Twitch has been instrumental to the scale of the success of numerous independent games which have found visibility on the platform and consequently purchases from a wider demographic. However, Twitch and live streaming have not just affected the success of independent games; they have also led to ‘second lives’ for much older games, expanding the viable lifespan of video games beyond traditional expectations and thereby adjusting how developers think about games, but also how games culture and history are curated. Most prominently, the community around ‘speedrunning’ – completing a game, or a fixed portion of a game, as quickly as possible (Scully-Blaker, 2016) – has brought a wide range of old games back into vogue years, or even decades, after their initial release (and the expected decline, with age, in their popularity). Perhaps most visible are the communities around Super Mario 64 (1996) and Ocarina of Time (1998), with broadcasts of these games regularly bringing in tens of thousands of concurrent viewers, and many more than that number of unique viewers over longer periods. These games are both considered to be especially good for speedrunning due to the complexity and challenge of their rapid completion while also drawing on the nostalgia viewers feel for much-loved older games, now transformed and played in an entirely new manner. Some speedrunners have actively purchased outdated consoles and older games in order to be a part of this community and these practices, so significant has this trend become.
Ordinarily, the lifecycle of games are understood as progressing along a downward curve of value; the longer the game has been out, the more flooded the market is, and the less the demand for the game, and thus prices drop. There are of course exceptions – extremely rare older games can sell for significant amounts of money – but this decline in price is consistent. However, older games are still being played, finding new life, even new purchases and interest through community engagement on Twitch. Bogost (2015:163–170) has previously discussed the concept of a game which is good enough that it can be played indefinitely, a status that many consider Chess or Go to possess; in video games, however, this is extremely rare. Through Twitch, however, we perhaps see the initial stages of games being understood in this way – games which can be played once in one form and then adapted and altered to maintain continued playability. Whereas many games rely on ‘mods’ to keep a community alive and coming back to the game, older games broadcasted on Twitchrely on speedrunning and comparable challenges, and the appeal of spectatorship, instead, allowing a game to evolve to create and exploit a new niche for entertainment. This can affect how those in the video game industry think about the long-term viability and potential audiences for games, as well as players.
We must also note that alongside independent games gaining publicity, and older games gaining newfound attention years or even decades after release, Twitch has also been instrumental in enhancing the visibility and appeal of a number of analogue, non-digital games. Collectible card games such as Magic: The Gathering and many others are routinely streamed, primarily in their analogue version but also sometimes in digital equivalents of the physical originals; tabletop roleplaying games with miniatures or pen-and-paper, such as Dungeons and Dragons or Warhammer 40,000, are also regularly broadcast; classical board games like Chess and Go are also streamed, although primarily in the context of major formal tournaments, and these games are stretching traditional understandings of the video games industry, taking in non-digital games as they are broadcast online. Nevertheless, all of these demonstrate that with Twitch, many of these games have been viewed by the largest simultaneous crowds of individuals in recent history, and perhaps, ever. For example, Counter-Strike: Global Offensive (2012) had a peak concurrent viewership of 1,130,000 (Patterson, 2018), while ‘Dr. Disrespect’ had a peak of 388,000 as an individual streamer (Alexander, 2018). Now non-digital games of all kinds are finding a home in the streaming service. In all of these cases, games that have been either entirely devoid of broadcast spectatorship, or which have only rarely enjoyed its benefits, have found significant impact and visibility on the platform. For the analogue games industry, therefore, Twitch has had a comparable effect to what it has for independent video games, bring together online communities to reshape interactions of play with audiences.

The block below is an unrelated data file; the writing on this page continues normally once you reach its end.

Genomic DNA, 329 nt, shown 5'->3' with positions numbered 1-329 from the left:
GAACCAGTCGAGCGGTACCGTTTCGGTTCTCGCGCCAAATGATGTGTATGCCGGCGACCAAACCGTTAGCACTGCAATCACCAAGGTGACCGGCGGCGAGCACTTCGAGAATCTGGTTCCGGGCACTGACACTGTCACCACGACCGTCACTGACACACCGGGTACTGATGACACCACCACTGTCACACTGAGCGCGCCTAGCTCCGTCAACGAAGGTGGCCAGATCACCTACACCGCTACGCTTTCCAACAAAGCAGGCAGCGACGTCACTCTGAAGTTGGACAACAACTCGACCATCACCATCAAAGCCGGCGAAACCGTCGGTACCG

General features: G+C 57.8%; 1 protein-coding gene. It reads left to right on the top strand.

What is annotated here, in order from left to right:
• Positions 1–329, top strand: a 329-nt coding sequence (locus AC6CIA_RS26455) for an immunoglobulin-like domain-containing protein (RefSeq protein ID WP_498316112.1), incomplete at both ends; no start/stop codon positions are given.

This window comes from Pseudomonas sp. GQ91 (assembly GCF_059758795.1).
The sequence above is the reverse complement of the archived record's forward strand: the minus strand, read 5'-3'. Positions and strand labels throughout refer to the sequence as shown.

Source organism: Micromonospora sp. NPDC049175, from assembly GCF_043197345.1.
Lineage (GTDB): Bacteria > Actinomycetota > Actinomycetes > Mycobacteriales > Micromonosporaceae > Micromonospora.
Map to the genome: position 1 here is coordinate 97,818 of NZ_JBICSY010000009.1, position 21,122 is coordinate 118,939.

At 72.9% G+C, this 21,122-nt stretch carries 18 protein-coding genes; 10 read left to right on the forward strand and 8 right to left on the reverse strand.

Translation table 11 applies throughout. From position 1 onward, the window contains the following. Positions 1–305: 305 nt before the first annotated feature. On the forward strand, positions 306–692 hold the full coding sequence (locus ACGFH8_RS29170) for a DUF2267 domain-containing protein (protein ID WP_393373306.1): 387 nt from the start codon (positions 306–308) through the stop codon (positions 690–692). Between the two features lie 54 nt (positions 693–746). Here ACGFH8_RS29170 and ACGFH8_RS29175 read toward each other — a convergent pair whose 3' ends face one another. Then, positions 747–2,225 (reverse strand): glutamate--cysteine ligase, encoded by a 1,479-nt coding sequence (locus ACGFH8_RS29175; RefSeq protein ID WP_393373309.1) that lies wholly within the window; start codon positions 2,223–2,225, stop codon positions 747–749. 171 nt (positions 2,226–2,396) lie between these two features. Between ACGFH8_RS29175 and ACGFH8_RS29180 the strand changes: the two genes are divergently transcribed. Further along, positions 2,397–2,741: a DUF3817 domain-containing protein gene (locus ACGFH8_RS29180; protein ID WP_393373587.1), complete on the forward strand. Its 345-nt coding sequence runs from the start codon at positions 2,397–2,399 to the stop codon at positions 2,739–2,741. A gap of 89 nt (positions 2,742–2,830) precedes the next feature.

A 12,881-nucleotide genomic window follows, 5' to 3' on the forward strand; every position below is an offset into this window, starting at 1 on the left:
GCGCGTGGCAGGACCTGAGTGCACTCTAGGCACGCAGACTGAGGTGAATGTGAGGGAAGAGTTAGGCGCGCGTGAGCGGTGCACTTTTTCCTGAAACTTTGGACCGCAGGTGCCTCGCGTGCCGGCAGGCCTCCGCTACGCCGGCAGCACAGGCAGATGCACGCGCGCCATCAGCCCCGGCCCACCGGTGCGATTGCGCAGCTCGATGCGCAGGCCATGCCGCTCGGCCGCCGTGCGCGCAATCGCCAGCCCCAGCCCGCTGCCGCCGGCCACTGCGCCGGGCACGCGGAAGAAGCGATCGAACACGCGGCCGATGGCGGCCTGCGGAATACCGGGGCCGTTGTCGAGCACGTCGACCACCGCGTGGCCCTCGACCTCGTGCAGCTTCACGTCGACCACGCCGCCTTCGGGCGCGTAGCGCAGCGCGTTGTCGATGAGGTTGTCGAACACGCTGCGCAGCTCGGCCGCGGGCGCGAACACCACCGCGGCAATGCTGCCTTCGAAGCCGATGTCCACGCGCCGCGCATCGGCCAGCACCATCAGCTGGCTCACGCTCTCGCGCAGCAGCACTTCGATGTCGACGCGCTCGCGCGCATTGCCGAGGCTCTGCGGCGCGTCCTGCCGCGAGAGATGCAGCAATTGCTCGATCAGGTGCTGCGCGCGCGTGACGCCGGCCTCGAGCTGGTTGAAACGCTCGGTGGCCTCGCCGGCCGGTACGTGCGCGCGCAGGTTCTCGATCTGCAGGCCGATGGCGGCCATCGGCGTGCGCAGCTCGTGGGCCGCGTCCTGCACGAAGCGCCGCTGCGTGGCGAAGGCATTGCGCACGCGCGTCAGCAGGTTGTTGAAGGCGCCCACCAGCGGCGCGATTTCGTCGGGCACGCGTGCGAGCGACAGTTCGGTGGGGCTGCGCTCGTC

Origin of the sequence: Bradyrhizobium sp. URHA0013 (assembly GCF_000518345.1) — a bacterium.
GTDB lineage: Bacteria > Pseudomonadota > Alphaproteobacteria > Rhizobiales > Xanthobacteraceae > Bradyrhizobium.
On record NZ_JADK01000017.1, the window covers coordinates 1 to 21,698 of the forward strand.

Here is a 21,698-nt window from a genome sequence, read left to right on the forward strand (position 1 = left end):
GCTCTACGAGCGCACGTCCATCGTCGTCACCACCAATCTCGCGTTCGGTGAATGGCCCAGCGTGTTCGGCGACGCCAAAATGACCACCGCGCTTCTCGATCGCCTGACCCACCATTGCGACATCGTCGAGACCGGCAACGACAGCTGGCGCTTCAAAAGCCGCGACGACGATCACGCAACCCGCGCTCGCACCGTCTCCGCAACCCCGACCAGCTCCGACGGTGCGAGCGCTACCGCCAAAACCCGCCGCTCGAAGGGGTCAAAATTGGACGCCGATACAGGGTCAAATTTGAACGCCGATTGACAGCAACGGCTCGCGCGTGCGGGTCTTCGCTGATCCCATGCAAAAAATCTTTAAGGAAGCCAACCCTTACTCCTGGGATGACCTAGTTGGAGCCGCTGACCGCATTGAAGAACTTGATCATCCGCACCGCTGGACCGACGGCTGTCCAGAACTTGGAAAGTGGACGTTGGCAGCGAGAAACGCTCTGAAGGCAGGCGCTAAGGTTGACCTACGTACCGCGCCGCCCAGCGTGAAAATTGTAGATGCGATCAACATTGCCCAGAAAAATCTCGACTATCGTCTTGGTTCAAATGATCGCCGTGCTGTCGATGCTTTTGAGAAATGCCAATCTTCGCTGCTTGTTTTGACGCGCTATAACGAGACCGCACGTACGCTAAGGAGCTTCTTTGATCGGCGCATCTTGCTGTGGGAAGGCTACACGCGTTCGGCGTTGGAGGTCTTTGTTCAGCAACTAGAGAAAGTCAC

To summarise this second section, we can therefore see that as well as streaming transforming game reviewing, it is also transforming game visibilityand lifespan. Independent games produced by small teams, potentially as little as one individual, can now rapidly rise to visibility if they are fortunate enough to find a successful streamer who finds their game compelling. Older games, whose lifecycles as media products seemed to have come to an end, have discovered new lives on the streaming service, both being played as originally intended and being played in new, unusual and potentially even subversive ways. Non-digital games, ranging from traditional to modern board games and from card games to tabletop games, have all found dedicated audiences, in some cases likely larger audiences than those games have ever had. Fan communities united by games, meanwhile, have found a new method to share discussion, creative pursuits and enthusiasm for their chosen media. In all of these ways, live streaming is significantly affecting the scope, ebb-and-flow and overall dynamics of game visibility and publicity, taking previous expectations rooted in time and genre and replacing them with new assumptions and structures we are only now beginning to study and understand.